Road Test: Lotus 2-eleven
Track-day cars offer the performance of a race car with enough softer features to make you feel comfortable. John Simister takes the best of the breed for a spin
Tuesday 19 June 2007
Engine: 1,796cc, four cylinders, 16 valves, supercharger, 255bhp at 8,000rpm, 179lb ft at 7,000rpm
Transmission: six-speed gearbox, rear-wheel drive
Performance: 150mph, 0-60 in 3.8sec, fuel consumption and equipment not quoted
It's a toy. You can play with its suspension settings, you can play with the angle of its rear wing, and you can play at being a racetrack hero. The Lotus 2-Eleven is the purest, most extreme mutant of the Lotus Elise gene, and driving it ought to be a compulsory part of training for all new drivers. A whole generation may otherwise never experience the true feel of driving, the balance of forces and efforts filtered out in most modern cars by a screen of artificially weighted power steering, over-servoed brakes, sophisticated stability systems and an overriding need (as perceived by the carmakers) never to ask too much of a driver. Like nothing else on sale today, the Lotus puts you back in the picture, relaxed, unintimidated but awash in good information.
The Lotus 2-Eleven is a trackday car but, unlike some other examples of this specialised breed of pleasure machine, it's entirely happy on the road. For the driver to be in a similar emotional state requires a helmet, or goggles at least: the 2-Eleven has no windscreen of any consequence and you don't want stones, insects or discarded cigarette ends from non-company-owned vehicles meeting your eyes.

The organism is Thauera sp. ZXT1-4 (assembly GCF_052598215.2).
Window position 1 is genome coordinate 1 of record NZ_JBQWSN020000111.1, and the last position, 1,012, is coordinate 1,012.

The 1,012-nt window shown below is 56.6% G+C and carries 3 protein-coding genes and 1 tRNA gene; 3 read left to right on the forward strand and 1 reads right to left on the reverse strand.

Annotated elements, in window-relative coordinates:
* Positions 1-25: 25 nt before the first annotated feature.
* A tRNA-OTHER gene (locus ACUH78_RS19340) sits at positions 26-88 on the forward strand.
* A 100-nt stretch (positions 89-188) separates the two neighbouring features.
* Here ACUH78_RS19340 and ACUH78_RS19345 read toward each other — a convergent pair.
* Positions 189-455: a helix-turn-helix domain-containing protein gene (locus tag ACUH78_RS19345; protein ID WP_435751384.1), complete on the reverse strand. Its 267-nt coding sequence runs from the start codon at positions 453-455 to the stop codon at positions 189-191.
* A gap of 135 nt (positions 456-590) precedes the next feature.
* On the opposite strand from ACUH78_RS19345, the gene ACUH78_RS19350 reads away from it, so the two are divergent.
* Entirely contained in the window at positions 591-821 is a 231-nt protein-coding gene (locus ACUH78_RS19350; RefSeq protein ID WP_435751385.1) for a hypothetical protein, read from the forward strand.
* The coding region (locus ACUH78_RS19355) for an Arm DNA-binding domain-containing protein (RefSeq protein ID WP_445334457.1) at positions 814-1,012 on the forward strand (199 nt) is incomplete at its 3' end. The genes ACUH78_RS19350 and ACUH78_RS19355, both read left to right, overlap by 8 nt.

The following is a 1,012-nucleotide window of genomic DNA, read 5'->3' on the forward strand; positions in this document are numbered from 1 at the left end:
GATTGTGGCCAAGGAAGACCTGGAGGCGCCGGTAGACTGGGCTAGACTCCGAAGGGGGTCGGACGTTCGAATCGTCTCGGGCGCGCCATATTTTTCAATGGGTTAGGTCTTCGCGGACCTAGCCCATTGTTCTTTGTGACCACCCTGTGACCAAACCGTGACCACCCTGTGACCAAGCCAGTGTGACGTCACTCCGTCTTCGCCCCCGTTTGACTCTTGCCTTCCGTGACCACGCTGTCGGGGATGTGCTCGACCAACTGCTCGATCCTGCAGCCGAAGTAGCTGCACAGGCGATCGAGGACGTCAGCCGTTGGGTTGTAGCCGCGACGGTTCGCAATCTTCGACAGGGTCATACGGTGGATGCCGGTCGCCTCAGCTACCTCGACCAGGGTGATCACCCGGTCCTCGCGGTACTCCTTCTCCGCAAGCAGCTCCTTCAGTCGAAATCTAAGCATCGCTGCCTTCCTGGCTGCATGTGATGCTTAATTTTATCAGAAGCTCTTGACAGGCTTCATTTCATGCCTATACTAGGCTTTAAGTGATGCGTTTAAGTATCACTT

There are no doors, either, so you have to hop athletically over the side. Nor are there heater, hood or luggage space; if you're away overnight, it's a bag between your passenger's feet and a towel to mop up the seats after overnight dew. The interior trim, such as it is, is suitably weatherproof.
Track-day cars are becoming more popular, allowing car nuts to hone their skills and feel their thrills away from speed cameras and disapproving eyes. There's a bit of racing-driver fantasy going on here, but despite its sports-racer looks the Lotus is created to a slightly different brief. Nick Adams, engineer at the specialist Lotus Sport arm that is behind the 2-Eleven, explains the difference:
"A race car sacrifices all for performance. It sacrifices driveability and long-term reliability, and it's pin-sharp so an ace can get the best out of it while the rest of us are intimidated.
"A track-day car, conversely, is more accessible to the average driver. It encourages you to drive faster and better, but it tells you when you're pushing your luck. It has features to make you feel happier, such as a normal throttle response, brake feel and gearshift. It has anti-lock brakes, albeit with late activation, and they work properly from cold. It gives the performance of a racing car without the sharp edges."